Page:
Faye Ransom was the perfectperson to take me around the campus.  She was very sensitive to my interests, and also gave me a great overview of Queen's today.

Faye Ransom was the perfect person to take me around the campus. She was very sensitive to my special interests, and also gave me a great overview of Queen’s today.

I love the blend of oldand new on the Queen's Campus.  Here is some limestone again.  This is Kingston Hall, which no doubt dated back to the 19th century.  Queen's was founded in 1841.

I love the blend of old and new on the Queen’s Campus. Here is more limestone – one of Kingston’s claims to fame. This is Kingston Hall, which I believe dates back to the 19th century. Queen’s was founded in 1841.

I briefly updated them on my music endeavors on Dominica and told them I was very touched to revisit this special building where I spent untold hours and made lasting friendships between 1977 and 1981.  I didn’t have time to see the new world-class Isabel Bader Centre for Performing Arts, which is opening in September 2014, but I will certainly check it out next visit.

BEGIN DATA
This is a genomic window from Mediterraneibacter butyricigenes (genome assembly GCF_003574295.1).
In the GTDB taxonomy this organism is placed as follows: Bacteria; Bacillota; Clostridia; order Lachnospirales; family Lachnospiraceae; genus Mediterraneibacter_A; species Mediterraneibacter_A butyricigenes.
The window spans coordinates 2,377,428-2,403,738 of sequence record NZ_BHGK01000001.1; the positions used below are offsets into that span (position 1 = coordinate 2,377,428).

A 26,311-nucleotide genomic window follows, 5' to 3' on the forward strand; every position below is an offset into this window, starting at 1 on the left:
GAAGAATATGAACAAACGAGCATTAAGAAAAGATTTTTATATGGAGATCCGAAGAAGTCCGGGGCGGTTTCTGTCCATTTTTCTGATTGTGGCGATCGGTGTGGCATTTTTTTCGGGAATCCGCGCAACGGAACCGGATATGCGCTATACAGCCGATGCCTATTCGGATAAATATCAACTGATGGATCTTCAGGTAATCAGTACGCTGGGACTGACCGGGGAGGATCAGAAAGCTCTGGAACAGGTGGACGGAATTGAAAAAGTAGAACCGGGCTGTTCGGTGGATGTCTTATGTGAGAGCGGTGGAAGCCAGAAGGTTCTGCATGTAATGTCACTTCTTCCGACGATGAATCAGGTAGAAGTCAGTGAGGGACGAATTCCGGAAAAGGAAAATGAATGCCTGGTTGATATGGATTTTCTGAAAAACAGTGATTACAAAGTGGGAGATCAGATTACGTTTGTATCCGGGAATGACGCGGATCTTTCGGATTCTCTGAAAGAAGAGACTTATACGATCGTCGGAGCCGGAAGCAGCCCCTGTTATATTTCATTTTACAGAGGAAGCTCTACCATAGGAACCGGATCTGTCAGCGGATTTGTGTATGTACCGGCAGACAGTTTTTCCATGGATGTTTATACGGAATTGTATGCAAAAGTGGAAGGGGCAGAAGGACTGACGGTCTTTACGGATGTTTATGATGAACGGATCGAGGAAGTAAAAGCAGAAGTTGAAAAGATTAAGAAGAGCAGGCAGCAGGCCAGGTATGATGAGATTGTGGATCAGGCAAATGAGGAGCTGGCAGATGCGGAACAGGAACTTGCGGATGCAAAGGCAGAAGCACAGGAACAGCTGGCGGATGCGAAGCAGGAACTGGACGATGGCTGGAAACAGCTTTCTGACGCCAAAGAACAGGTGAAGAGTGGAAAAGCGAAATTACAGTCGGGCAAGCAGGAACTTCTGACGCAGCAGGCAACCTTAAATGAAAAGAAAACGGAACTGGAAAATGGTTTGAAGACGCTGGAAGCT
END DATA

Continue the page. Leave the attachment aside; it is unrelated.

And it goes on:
After 1 1/2 hours, I felt very satisfied with the overview of my beloved Queen’s, and I thanked Faye profusely for showing me around, bringing back some sweet memories and wowing me with what

is new!

My remaining days at the Three Little Cottages passed quickly. I was fortunate to see both brothers one more time before I left, thanks to tremendous efforts on their parts.  I went back to Dominica with a firm desire to spend quality time with my Canadian family again very soon!

My niece Mara is graduating from high school in June 2015.  I plan to be there for the celebration - God-willing and weather-permitting.

My niece Mara is graduating from high school in June 2015. I plan to be there for the celebration – God-willing and weather-permitting!

My nephew Dallin (pronounced day-lin) performs with the Stirling Festival Theatre every summer. I've got to see him in action next summer!

My nephew Dallin (pronounced day-lin) performs with the Stirling Festival Theatre every summer  This year, he was in the cast of Footloose, the Musical, which received rave reviews. I’ve just got to see him in action next year!